Saturday, April 7, 2012

Bonding (Last Part)



"Let's attend the mass ha?" 

"Gusto ko kasing mag-communion eh..." She added.

I didn't pay attention to her request. Instead, my thoughts were filled with images of the church in Ateneo. And how I would love to show her around as daybreak blankets the sky.

"Huy, nakikinig ka ba?"

"Opo mama." I answered just before the FX stops in front of the church near Araneta Avenue. But since we started our Visita Iglesia late, I knew we won't reach the Church of Jesu in time for the holy mass.

"Doon na lang tayo sa Mount Carmel o kaya sa Pink Sisters."

"Baka mas kaunti ang tao dun."


But it wasn't how the events of that day took shape. A snarling traffic forced us to park our car a few blocks away from the Carmelite Shrine. When we arrived there, it was packed beyond capacity. The priest was delivering his homily, but we cannot understand a single word. So instead of listening, we chose to do our station of the cross.

Maybe, another church might be opening its Eucharistic service by evening.

We left Mount Carmel for Pink Sisters, only to witness the procession ending the mass. There, the lay ministers were dressed as apostles, and behind them, an altar boy marched with a wood instrument in place of a bell. The instrument produced muted, clapping sound that blended well with the sombre atmosphere. The church was packed too, only this time, with parishioners who were obviously residents of the upscale neighborhood.

And they won't be having any service after that. 


I don't know if my mom was just good at hiding her disappointment, or she was more worried of her black eye after she went off balance and hit the window while disembarking from the car. But from that point on, we both knew she won't be having her mass and her communion.

It's just the Via Crucis for us.

The journey goes on. From Pink Sisters we went to Christ the King. Then Santa Clara, the Ateneo Church and finally capping our pilgrimage at the Parish of the Holy Sacrifice in Diliman. We covered seven churches, all serving, if not wealthy neighborhoods, are cut off from the main roads.

The Visita Iglesia itself didn't turn out to be a cakewalk. I had to push the wheelchair on steep, bumpy roads; break its descent on ramps - with sweaty palms; and sometimes, even lift the contraption including the occupant on sidewalks to keep my mom away from vehicle exhaust and passing cars.

"Buti na lang nag-gygym ka..." I smiled as beads of sweat rolled down my face. If only she knew I was close to fainting. I didn't eat well before setting off on a pilgrimage believing my own strength would keep me going until we reach the final church.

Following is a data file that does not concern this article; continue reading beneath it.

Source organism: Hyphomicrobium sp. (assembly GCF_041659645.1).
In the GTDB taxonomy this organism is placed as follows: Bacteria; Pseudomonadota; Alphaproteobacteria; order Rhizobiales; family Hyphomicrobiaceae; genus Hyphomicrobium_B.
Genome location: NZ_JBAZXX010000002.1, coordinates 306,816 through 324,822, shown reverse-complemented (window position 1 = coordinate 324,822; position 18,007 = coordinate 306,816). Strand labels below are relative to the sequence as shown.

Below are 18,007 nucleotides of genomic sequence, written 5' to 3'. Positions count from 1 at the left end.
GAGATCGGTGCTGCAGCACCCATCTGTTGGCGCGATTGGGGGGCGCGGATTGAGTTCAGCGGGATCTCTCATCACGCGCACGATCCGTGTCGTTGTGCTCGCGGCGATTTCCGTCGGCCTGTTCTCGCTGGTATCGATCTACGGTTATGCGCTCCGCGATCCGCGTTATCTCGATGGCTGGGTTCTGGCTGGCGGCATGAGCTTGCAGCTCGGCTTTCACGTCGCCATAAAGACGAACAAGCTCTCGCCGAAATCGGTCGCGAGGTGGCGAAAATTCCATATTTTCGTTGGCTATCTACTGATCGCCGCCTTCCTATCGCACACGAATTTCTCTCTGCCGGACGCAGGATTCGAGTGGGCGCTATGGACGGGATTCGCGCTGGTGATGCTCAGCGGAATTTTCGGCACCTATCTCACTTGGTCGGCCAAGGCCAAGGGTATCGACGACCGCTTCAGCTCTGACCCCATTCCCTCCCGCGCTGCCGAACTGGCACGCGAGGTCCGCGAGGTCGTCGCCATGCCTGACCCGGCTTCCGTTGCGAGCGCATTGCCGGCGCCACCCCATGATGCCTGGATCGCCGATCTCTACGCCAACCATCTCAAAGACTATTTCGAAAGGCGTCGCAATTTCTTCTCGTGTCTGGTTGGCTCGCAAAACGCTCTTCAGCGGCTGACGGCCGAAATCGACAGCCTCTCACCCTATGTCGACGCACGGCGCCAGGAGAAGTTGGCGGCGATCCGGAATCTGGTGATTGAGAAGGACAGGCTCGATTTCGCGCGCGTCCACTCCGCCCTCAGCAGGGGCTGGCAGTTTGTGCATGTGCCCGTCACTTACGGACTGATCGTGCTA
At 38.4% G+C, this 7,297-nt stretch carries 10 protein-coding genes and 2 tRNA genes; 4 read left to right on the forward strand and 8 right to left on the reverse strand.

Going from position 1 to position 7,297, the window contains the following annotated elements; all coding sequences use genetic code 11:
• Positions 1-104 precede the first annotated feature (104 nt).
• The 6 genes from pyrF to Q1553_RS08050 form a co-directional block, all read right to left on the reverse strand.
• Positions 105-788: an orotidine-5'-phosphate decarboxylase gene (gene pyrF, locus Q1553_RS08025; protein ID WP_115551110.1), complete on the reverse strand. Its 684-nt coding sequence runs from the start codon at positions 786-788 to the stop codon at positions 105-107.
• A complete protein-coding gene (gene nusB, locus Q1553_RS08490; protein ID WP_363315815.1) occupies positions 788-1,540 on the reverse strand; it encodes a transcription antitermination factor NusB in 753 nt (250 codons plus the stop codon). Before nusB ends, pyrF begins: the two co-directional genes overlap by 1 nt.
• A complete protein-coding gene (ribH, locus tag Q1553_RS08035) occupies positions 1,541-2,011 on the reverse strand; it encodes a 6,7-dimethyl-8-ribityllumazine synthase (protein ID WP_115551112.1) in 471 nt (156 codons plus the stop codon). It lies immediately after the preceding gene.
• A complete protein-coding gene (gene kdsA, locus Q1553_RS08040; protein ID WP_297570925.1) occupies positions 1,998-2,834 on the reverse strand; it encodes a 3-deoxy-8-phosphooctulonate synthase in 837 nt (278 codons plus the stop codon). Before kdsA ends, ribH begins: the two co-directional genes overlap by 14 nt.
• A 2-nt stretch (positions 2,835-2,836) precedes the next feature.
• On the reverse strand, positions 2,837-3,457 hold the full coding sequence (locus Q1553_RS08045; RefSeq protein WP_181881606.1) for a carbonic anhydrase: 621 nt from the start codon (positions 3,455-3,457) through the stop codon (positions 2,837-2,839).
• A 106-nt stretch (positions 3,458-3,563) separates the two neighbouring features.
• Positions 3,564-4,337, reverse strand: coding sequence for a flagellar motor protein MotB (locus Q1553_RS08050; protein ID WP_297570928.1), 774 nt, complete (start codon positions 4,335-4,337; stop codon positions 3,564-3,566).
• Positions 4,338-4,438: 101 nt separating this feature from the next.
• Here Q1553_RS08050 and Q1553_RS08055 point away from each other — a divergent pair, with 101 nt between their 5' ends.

However the struggle, the trip was peppered with little joys that made the effort worthwhile. From the soothing, angelic voices of the nuns singing at Pink Sisters to the blissful silence filling our hearts as we took a break at the Church of Jesu, the essence seems to be more than the religious experience. Who would have thought it will be fun eating fish balls with your mother, when just two decades ago she forbade you to buy them from passing vendors. And just when we both realized that attending the mass wasn't really the heart of our Visita Iglesia, messengers were actually sent, to reinforce what we knew all along.

At the Christ the King.

"God bless you." A priest approached my mom out of nowhere.

"Thank you father..."

"Where you able to hear the mass?"

"Hindi nga po eh..." My mom said, feeling embarrassed.

"Ay nako okay lang yun no." The priest whispered, smiling. "Ang mahalaga you came and joined us."

"Besides, if you know that you don't intend to avoid it, That you were not aware of the time. God knows you did your best."

His words gave me goosebumps. For at the Altar of Repose a few minutes earlier, a stranger also said the same thing. I didn't know if I was merely connecting the events, but after meeting two close calls before arriving at Christ the King, and resigning to the fact that we did miss the mass;

What I said to my mom, was actually the very answer we wish to hear.

"Ang mali ko, namimili ako ng simbahan to hear the mass." I said while resting in the pews.

"They say the same thing naman." Mom was silent. Perhaps she wasn't done yet with her intentions.

"But you know what, in the end, it's not the Visita Iglesia we're after."

"It's the bonding between a mother and her son."

"Oo nga..." she finally agrees.

We left after saying the Sorrowful mystery, only to be cornered by volunteers selling candles. For some reasons, mom bought one despite its one hundred pesos price tag. She decided to light the candle at the Altar of Repose, just before the two strangers came and assent our epiphany.



3 comments:

itsMePeriod said...

nothing beats bonding mems inside the Lord's house with people we value

jetlander said...

Hi mugen, a heartwarming post, thank you for sharing

the green breaker said...

napa-comment sana ako sa maskels mo kuya pero ganun din pala sabi ng mom mo. hehe

I'd have to agree with period. The best family time there is, is when you are together in His presence. This is a nice post kuya. :)